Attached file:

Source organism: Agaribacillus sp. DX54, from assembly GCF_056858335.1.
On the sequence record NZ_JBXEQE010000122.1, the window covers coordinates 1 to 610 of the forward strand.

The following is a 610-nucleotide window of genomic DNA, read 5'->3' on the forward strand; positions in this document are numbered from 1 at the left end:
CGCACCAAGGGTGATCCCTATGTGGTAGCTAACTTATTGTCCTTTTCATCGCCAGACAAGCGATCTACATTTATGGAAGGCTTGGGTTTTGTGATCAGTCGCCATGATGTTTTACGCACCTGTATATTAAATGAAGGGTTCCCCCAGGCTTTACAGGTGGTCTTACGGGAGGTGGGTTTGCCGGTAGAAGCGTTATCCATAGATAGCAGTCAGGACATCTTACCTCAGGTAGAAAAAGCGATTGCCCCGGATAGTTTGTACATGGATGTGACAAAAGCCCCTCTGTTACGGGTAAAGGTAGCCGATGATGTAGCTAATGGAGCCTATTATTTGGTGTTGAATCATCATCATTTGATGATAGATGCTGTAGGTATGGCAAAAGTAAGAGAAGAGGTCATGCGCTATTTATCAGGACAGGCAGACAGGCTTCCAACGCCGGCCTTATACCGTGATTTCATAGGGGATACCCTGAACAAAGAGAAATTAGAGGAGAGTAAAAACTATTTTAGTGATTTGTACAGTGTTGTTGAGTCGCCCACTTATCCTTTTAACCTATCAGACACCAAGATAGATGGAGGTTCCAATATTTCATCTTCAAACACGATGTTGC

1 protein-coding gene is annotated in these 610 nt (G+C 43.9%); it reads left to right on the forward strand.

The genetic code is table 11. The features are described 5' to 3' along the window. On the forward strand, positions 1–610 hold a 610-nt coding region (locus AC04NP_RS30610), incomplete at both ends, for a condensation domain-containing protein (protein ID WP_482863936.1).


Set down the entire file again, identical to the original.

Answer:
Source organism: Agaribacillus sp. DX54, from assembly GCF_056858335.1.
On the sequence record NZ_JBXEQE010000122.1, the window covers coordinates 1 to 610 of the forward strand.

The following is a 610-nucleotide window of genomic DNA, read 5'->3' on the forward strand; positions in this document are numbered from 1 at the left end:
CGCACCAAGGGTGATCCCTATGTGGTAGCTAACTTATTGTCCTTTTCATCGCCAGACAAGCGATCTACATTTATGGAAGGCTTGGGTTTTGTGATCAGTCGCCATGATGTTTTACGCACCTGTATATTAAATGAAGGGTTCCCCCAGGCTTTACAGGTGGTCTTACGGGAGGTGGGTTTGCCGGTAGAAGCGTTATCCATAGATAGCAGTCAGGACATCTTACCTCAGGTAGAAAAAGCGATTGCCCCGGATAGTTTGTACATGGATGTGACAAAAGCCCCTCTGTTACGGGTAAAGGTAGCCGATGATGTAGCTAATGGAGCCTATTATTTGGTGTTGAATCATCATCATTTGATGATAGATGCTGTAGGTATGGCAAAAGTAAGAGAAGAGGTCATGCGCTATTTATCAGGACAGGCAGACAGGCTTCCAACGCCGGCCTTATACCGTGATTTCATAGGGGATACCCTGAACAAAGAGAAATTAGAGGAGAGTAAAAACTATTTTAGTGATTTGTACAGTGTTGTTGAGTCGCCCACTTATCCTTTTAACCTATCAGACACCAAGATAGATGGAGGTTCCAATATTTCATCTTCAAACACGATGTTGC

1 protein-coding gene is annotated in these 610 nt (G+C 43.9%); it reads left to right on the forward strand.

The genetic code is table 11. The features are described 5' to 3' along the window. On the forward strand, positions 1–610 hold a 610-nt coding region (locus AC04NP_RS30610), incomplete at both ends, for a condensation domain-containing protein (protein ID WP_482863936.1).